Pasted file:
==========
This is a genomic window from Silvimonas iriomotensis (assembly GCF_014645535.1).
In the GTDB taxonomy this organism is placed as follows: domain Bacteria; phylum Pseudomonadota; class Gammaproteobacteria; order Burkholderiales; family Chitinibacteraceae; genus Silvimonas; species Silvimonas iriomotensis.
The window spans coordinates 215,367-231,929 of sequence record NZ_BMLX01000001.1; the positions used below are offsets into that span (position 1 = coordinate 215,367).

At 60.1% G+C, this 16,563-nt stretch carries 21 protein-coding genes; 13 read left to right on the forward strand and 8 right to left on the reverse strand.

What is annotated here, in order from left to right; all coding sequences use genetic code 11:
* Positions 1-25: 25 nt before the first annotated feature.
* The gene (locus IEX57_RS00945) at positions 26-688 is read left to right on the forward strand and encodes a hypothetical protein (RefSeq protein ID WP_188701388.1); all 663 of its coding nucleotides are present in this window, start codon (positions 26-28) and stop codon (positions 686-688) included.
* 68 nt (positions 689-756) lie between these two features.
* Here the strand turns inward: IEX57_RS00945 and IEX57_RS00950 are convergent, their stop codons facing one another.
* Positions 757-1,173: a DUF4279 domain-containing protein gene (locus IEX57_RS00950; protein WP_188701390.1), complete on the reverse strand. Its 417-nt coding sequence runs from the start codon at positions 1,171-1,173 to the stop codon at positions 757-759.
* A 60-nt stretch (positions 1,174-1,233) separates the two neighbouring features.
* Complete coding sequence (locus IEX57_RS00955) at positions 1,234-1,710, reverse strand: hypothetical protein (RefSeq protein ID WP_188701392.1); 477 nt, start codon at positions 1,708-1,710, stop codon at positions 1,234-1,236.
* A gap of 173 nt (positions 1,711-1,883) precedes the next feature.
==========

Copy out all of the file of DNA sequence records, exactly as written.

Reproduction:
This is a genomic window from Silvimonas iriomotensis (assembly GCF_014645535.1).
In the GTDB taxonomy this organism is placed as follows: domain Bacteria; phylum Pseudomonadota; class Gammaproteobacteria; order Burkholderiales; family Chitinibacteraceae; genus Silvimonas; species Silvimonas iriomotensis.
The window spans coordinates 215,367-231,929 of sequence record NZ_BMLX01000001.1; the positions used below are offsets into that span (position 1 = coordinate 215,367).

At 60.1% G+C, this 16,563-nt stretch carries 21 protein-coding genes; 13 read left to right on the forward strand and 8 right to left on the reverse strand.

What is annotated here, in order from left to right; all coding sequences use genetic code 11:
* Positions 1-25: 25 nt before the first annotated feature.
* The gene (locus IEX57_RS00945) at positions 26-688 is read left to right on the forward strand and encodes a hypothetical protein (RefSeq protein ID WP_188701388.1); all 663 of its coding nucleotides are present in this window, start codon (positions 26-28) and stop codon (positions 686-688) included.
* 68 nt (positions 689-756) lie between these two features.
* Here the strand turns inward: IEX57_RS00945 and IEX57_RS00950 are convergent, their stop codons facing one another.
* Positions 757-1,173: a DUF4279 domain-containing protein gene (locus IEX57_RS00950; protein WP_188701390.1), complete on the reverse strand. Its 417-nt coding sequence runs from the start codon at positions 1,171-1,173 to the stop codon at positions 757-759.
* A 60-nt stretch (positions 1,174-1,233) separates the two neighbouring features.
* Complete coding sequence (locus IEX57_RS00955) at positions 1,234-1,710, reverse strand: hypothetical protein (RefSeq protein ID WP_188701392.1); 477 nt, start codon at positions 1,708-1,710, stop codon at positions 1,234-1,236.
* A gap of 173 nt (positions 1,711-1,883) precedes the next feature.